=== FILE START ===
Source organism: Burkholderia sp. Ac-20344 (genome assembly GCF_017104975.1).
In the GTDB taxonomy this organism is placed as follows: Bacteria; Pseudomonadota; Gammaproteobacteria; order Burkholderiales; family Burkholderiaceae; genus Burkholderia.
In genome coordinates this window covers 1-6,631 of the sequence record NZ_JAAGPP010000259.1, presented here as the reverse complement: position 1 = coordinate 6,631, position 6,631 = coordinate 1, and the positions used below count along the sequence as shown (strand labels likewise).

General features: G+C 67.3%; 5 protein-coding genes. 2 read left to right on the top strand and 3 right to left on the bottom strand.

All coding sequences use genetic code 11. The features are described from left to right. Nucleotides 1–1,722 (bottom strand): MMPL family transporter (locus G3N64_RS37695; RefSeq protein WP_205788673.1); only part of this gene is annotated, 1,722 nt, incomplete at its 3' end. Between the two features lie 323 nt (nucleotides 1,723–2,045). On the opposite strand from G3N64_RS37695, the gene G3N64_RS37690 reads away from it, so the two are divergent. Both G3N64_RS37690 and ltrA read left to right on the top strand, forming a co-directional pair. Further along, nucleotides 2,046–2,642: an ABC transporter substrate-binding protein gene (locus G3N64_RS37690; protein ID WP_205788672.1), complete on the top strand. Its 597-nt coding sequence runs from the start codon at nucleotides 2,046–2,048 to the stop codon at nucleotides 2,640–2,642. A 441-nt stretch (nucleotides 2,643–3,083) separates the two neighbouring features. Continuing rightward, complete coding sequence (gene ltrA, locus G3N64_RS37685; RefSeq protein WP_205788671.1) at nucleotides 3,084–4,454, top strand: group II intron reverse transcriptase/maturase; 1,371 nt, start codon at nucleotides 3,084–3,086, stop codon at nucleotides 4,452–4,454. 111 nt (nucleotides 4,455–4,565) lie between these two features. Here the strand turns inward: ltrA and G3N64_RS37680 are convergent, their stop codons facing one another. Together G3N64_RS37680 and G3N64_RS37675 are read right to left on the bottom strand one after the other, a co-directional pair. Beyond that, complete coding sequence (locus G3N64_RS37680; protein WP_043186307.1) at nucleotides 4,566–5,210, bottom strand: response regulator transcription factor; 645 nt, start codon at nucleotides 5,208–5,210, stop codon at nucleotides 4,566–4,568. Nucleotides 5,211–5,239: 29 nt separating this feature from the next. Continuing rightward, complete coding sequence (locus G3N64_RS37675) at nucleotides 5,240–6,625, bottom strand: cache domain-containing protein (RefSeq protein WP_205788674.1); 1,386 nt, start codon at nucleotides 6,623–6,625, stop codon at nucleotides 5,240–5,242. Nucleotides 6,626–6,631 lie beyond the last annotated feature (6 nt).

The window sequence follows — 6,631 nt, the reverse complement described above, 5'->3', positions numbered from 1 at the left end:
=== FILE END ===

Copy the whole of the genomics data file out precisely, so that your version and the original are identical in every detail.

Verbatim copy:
Source organism: Burkholderia sp. Ac-20344 (genome assembly GCF_017104975.1).
In the GTDB taxonomy this organism is placed as follows: Bacteria; Pseudomonadota; Gammaproteobacteria; order Burkholderiales; family Burkholderiaceae; genus Burkholderia.
In genome coordinates this window covers 1-6,631 of the sequence record NZ_JAAGPP010000259.1, presented here as the reverse complement: position 1 = coordinate 6,631, position 6,631 = coordinate 1, and the positions used below count along the sequence as shown (strand labels likewise).

General features: G+C 67.3%; 5 protein-coding genes. 2 read left to right on the top strand and 3 right to left on the bottom strand.

All coding sequences use genetic code 11. The features are described from left to right. Nucleotides 1–1,722 (bottom strand): MMPL family transporter (locus G3N64_RS37695; RefSeq protein WP_205788673.1); only part of this gene is annotated, 1,722 nt, incomplete at its 3' end. Between the two features lie 323 nt (nucleotides 1,723–2,045). On the opposite strand from G3N64_RS37695, the gene G3N64_RS37690 reads away from it, so the two are divergent. Both G3N64_RS37690 and ltrA read left to right on the top strand, forming a co-directional pair. Further along, nucleotides 2,046–2,642: an ABC transporter substrate-binding protein gene (locus G3N64_RS37690; protein ID WP_205788672.1), complete on the top strand. Its 597-nt coding sequence runs from the start codon at nucleotides 2,046–2,048 to the stop codon at nucleotides 2,640–2,642. A 441-nt stretch (nucleotides 2,643–3,083) separates the two neighbouring features. Continuing rightward, complete coding sequence (gene ltrA, locus G3N64_RS37685; RefSeq protein WP_205788671.1) at nucleotides 3,084–4,454, top strand: group II intron reverse transcriptase/maturase; 1,371 nt, start codon at nucleotides 3,084–3,086, stop codon at nucleotides 4,452–4,454. 111 nt (nucleotides 4,455–4,565) lie between these two features. Here the strand turns inward: ltrA and G3N64_RS37680 are convergent, their stop codons facing one another. Together G3N64_RS37680 and G3N64_RS37675 are read right to left on the bottom strand one after the other, a co-directional pair. Beyond that, complete coding sequence (locus G3N64_RS37680; protein WP_043186307.1) at nucleotides 4,566–5,210, bottom strand: response regulator transcription factor; 645 nt, start codon at nucleotides 5,208–5,210, stop codon at nucleotides 4,566–4,568. Nucleotides 5,211–5,239: 29 nt separating this feature from the next. Continuing rightward, complete coding sequence (locus G3N64_RS37675) at nucleotides 5,240–6,625, bottom strand: cache domain-containing protein (RefSeq protein WP_205788674.1); 1,386 nt, start codon at nucleotides 6,623–6,625, stop codon at nucleotides 5,240–5,242. Nucleotides 6,626–6,631 lie beyond the last annotated feature (6 nt).

The window sequence follows — 6,631 nt, the reverse complement described above, 5'->3', positions numbered from 1 at the left end: